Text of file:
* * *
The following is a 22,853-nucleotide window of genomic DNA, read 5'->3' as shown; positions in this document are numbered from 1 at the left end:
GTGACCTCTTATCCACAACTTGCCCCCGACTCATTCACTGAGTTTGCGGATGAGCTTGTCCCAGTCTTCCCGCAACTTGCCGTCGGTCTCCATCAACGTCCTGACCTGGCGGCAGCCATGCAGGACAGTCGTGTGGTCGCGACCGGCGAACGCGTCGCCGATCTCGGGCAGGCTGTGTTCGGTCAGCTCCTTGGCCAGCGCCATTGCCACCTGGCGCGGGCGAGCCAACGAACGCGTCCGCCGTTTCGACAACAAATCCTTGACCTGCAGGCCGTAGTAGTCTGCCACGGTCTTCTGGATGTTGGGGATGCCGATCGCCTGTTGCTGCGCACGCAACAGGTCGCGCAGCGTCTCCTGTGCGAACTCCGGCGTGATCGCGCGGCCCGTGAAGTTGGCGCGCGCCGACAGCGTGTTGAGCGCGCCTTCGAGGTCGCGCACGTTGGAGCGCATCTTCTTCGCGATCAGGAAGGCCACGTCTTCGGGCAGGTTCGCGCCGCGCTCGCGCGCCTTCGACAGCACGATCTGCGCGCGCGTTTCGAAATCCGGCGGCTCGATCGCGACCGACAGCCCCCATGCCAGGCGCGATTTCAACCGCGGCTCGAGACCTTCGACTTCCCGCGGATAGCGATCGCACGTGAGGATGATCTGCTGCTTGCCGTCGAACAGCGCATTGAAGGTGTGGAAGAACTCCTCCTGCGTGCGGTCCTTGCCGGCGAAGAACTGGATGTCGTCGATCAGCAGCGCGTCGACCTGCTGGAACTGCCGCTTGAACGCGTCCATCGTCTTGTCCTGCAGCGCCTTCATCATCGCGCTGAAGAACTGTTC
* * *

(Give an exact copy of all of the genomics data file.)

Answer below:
The following is a 22,853-nucleotide window of genomic DNA, read 5'->3' as shown; positions in this document are numbered from 1 at the left end:
GTGACCTCTTATCCACAACTTGCCCCCGACTCATTCACTGAGTTTGCGGATGAGCTTGTCCCAGTCTTCCCGCAACTTGCCGTCGGTCTCCATCAACGTCCTGACCTGGCGGCAGCCATGCAGGACAGTCGTGTGGTCGCGACCGGCGAACGCGTCGCCGATCTCGGGCAGGCTGTGTTCGGTCAGCTCCTTGGCCAGCGCCATTGCCACCTGGCGCGGGCGAGCCAACGAACGCGTCCGCCGTTTCGACAACAAATCCTTGACCTGCAGGCCGTAGTAGTCTGCCACGGTCTTCTGGATGTTGGGGATGCCGATCGCCTGTTGCTGCGCACGCAACAGGTCGCGCAGCGTCTCCTGTGCGAACTCCGGCGTGATCGCGCGGCCCGTGAAGTTGGCGCGCGCCGACAGCGTGTTGAGCGCGCCTTCGAGGTCGCGCACGTTGGAGCGCATCTTCTTCGCGATCAGGAAGGCCACGTCTTCGGGCAGGTTCGCGCCGCGCTCGCGCGCCTTCGACAGCACGATCTGCGCGCGCGTTTCGAAATCCGGCGGCTCGATCGCGACCGACAGCCCCCATGCCAGGCGCGATTTCAACCGCGGCTCGAGACCTTCGACTTCCCGCGGATAGCGATCGCACGTGAGGATGATCTGCTGCTTGCCGTCGAACAGCGCATTGAAGGTGTGGAAGAACTCCTCCTGCGTGCGGTCCTTGCCGGCGAAGAACTGGATGTCGTCGATCAGCAGCGCGTCGACCTGCTGGAACTGCCGCTTGAACGCGTCCATCGTCTTGTCCTGCAGCGCCTTCATCATCGCGCTGAAGAACTGTTC